Andy Warhol, “Ileana Sonnabend,” 1973. The Sonnabend Collection. © Andy Warhol Foundation for the Visual Arts, by SIAE 2011


From May 29–October 2, 2011 – Peggy Guggenheim Collection – Solomon R. Guggenheim Foundation

Ileana Sonnabend. An Italian Portrait brings together more than 60 works by almost 50 artists, selected by Antonio Homem (director of the Sonnabend Gallery, New York, and adopted son of Ileana Sonnabend). It will include Andy Warhol’s portrait of Ileana Sonnabend, works on Italian themes by Robert Rauschenberg and Cy Twombly, works by Italians such as Tano Festa, Lucio Fontana, Mimmo Rotella, Schifano and Piero Manzoni, works by American artists inspired by Italian culture (Jim Dine, James Rosenquist, John Baldessari for example), by artists of the Arte Povera movement (Zorio, Anselmo, Calzolari, Jannis Kounnelis, and Merz), by several international photographers (including Bernd and Hilla Becher, Candida Höfer, Hiroshi Sugimoto, Max Becher and Andrea Robbins), and by many others—whether Italian (Giulio Paolini, Luigi Ontani) or not (Bruce Nauman, Anselm Kiefer, Philip Haas, Rona Pondick for example).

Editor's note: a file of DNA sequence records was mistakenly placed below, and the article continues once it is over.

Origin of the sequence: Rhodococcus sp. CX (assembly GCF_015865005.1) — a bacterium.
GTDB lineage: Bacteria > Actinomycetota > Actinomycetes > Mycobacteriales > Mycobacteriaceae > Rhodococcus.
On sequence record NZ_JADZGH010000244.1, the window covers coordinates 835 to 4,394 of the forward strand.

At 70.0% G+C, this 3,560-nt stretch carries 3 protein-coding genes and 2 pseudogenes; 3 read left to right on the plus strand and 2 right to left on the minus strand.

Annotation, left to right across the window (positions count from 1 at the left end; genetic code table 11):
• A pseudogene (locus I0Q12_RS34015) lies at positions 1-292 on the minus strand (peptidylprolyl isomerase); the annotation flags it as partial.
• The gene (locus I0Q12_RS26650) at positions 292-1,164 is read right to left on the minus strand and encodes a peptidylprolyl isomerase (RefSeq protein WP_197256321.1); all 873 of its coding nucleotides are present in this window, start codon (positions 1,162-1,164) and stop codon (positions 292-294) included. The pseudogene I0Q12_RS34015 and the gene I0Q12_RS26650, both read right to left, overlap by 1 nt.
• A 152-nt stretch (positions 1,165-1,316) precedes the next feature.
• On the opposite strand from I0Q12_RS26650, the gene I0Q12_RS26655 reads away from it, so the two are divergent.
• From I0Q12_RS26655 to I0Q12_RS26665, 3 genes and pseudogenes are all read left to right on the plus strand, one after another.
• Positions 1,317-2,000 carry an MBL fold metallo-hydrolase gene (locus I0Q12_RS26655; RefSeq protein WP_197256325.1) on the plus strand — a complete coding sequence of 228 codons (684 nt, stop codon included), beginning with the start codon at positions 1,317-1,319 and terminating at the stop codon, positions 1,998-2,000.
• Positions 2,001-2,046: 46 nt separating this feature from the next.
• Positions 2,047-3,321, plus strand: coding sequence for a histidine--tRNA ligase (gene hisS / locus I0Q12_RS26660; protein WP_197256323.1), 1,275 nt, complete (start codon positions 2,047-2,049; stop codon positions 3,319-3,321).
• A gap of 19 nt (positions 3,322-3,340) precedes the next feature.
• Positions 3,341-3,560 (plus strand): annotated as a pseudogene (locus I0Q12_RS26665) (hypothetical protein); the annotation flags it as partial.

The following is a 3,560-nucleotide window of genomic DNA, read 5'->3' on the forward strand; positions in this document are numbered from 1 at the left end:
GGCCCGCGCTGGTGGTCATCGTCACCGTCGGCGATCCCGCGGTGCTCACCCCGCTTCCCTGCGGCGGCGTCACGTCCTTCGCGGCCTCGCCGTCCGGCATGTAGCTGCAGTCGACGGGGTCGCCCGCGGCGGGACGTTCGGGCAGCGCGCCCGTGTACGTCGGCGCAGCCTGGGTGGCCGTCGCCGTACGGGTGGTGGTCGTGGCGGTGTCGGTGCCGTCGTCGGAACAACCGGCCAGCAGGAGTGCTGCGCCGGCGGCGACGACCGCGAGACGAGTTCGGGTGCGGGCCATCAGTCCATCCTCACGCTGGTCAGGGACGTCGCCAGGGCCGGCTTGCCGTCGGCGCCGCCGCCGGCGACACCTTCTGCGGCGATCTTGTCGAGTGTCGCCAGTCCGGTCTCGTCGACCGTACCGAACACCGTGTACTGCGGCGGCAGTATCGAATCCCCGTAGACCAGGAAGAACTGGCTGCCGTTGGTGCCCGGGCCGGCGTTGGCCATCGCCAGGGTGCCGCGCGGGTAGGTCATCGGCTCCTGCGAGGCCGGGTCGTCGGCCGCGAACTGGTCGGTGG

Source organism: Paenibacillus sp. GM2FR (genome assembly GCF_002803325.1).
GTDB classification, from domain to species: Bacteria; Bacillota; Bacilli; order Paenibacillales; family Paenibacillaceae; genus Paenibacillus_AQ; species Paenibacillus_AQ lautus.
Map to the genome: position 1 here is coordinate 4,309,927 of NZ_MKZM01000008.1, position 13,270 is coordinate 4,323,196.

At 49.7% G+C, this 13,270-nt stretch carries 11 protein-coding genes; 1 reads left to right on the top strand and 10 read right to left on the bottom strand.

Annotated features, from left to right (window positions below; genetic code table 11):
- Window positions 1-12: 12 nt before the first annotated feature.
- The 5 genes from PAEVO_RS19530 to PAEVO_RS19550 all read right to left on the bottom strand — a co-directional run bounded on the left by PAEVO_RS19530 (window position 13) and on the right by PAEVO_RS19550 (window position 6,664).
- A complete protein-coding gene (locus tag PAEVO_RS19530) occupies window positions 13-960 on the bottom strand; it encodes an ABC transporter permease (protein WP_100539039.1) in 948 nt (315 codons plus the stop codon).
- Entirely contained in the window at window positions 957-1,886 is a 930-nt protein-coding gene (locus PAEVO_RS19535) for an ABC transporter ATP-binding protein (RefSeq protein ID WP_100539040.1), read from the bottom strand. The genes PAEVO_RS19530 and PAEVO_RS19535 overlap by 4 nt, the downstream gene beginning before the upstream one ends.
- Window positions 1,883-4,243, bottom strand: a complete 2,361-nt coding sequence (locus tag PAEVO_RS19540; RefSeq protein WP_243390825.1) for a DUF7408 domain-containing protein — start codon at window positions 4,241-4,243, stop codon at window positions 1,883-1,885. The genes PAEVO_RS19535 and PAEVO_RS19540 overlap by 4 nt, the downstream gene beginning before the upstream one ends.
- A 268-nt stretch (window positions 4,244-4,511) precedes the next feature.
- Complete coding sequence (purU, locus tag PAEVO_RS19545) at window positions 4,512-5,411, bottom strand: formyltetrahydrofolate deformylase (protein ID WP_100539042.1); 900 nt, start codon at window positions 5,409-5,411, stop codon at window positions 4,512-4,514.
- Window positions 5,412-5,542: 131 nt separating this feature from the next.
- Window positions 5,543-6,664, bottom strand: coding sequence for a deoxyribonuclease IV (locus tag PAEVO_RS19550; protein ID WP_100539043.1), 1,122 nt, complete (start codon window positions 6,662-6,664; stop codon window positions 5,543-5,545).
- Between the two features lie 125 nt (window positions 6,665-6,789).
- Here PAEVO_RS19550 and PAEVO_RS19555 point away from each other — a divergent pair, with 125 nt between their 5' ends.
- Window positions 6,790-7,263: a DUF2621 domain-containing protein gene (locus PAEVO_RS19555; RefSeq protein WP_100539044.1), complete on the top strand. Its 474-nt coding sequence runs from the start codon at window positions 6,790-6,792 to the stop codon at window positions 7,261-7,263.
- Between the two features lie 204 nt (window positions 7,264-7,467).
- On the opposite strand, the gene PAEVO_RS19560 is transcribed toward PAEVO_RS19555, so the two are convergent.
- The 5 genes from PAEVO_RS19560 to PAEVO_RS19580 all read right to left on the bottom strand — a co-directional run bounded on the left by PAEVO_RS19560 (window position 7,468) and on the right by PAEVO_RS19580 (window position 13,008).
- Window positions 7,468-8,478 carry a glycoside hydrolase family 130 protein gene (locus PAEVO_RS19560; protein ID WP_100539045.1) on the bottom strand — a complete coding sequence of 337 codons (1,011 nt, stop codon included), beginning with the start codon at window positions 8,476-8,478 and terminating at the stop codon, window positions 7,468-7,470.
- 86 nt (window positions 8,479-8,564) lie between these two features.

Today she is not as well known as her ex-husband Leo Castelli but Ileana Sonnabend (1914-2007) was his equal in being one of the great figures of the art world in the XXth century. A Romanian beauty and heiress of a great industrial dynasty, Ileana Schapira (she took the name of her second husband, Michael Sonnabend) linked her destiny to that of the young executive of the Generali insurance company, when he was on a mission in Bucharest on the eve of World War II. It was in the United States that the two discovered their talents as exceptional art dealers and collectors. The exhibition set up in the sanctuary of another exceptional woman – Peggy Guggenheim – can be looked at like a Who’s Who of the great art currents, from the avant-gardes of the fifties to the most recent ones, from Rauschenberg to Lichtenstein, from the Becher couple to Jeff Koons. But the aim of this exhibition is mainly to illustrate the links Ileana Sonnabend had with Italy, embodied not only in the Arte povera (Kounellis, Merz, Pistoletto) but in Fontana’s slashes or Mimmo Rotella’s reassembled collages as well.

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